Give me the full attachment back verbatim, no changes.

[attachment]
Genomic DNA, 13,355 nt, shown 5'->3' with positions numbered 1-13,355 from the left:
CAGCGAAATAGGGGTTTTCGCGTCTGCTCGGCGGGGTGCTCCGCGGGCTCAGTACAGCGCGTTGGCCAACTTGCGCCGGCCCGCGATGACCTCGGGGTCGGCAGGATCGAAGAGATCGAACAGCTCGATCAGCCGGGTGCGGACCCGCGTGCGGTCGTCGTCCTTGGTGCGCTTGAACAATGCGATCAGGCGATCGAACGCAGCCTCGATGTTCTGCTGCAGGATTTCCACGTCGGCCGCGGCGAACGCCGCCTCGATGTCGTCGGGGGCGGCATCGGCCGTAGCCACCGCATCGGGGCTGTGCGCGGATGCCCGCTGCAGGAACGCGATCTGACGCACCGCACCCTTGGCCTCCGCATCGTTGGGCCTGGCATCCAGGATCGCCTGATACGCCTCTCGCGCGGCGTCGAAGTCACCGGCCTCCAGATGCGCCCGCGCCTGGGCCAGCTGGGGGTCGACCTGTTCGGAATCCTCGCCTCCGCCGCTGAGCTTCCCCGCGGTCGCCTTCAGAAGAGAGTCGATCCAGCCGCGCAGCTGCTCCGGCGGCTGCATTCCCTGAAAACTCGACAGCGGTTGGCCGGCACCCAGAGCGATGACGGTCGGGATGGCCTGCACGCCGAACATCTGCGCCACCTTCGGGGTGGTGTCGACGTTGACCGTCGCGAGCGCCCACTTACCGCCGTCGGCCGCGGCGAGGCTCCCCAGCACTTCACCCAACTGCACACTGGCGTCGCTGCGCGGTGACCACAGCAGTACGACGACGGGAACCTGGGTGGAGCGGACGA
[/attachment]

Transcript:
Genomic DNA, 13,355 nt, shown 5'->3' with positions numbered 1-13,355 from the left:
CAGCGAAATAGGGGTTTTCGCGTCTGCTCGGCGGGGTGCTCCGCGGGCTCAGTACAGCGCGTTGGCCAACTTGCGCCGGCCCGCGATGACCTCGGGGTCGGCAGGATCGAAGAGATCGAACAGCTCGATCAGCCGGGTGCGGACCCGCGTGCGGTCGTCGTCCTTGGTGCGCTTGAACAATGCGATCAGGCGATCGAACGCAGCCTCGATGTTCTGCTGCAGGATTTCCACGTCGGCCGCGGCGAACGCCGCCTCGATGTCGTCGGGGGCGGCATCGGCCGTAGCCACCGCATCGGGGCTGTGCGCGGATGCCCGCTGCAGGAACGCGATCTGACGCACCGCACCCTTGGCCTCCGCATCGTTGGGCCTGGCATCCAGGATCGCCTGATACGCCTCTCGCGCGGCGTCGAAGTCACCGGCCTCCAGATGCGCCCGCGCCTGGGCCAGCTGGGGGTCGACCTGTTCGGAATCCTCGCCTCCGCCGCTGAGCTTCCCCGCGGTCGCCTTCAGAAGAGAGTCGATCCAGCCGCGCAGCTGCTCCGGCGGCTGCATTCCCTGAAAACTCGACAGCGGTTGGCCGGCACCCAGAGCGATGACGGTCGGGATGGCCTGCACGCCGAACATCTGCGCCACCTTCGGGGTGGTGTCGACGTTGACCGTCGCGAGCGCCCACTTACCGCCGTCGGCCGCGGCGAGGCTCCCCAGCACTTCACCCAACTGCACACTGGCGTCGCTGCGCGGTGACCACAGCAGTACGACGACGGGAACCTGGGTGGAGCGGACGA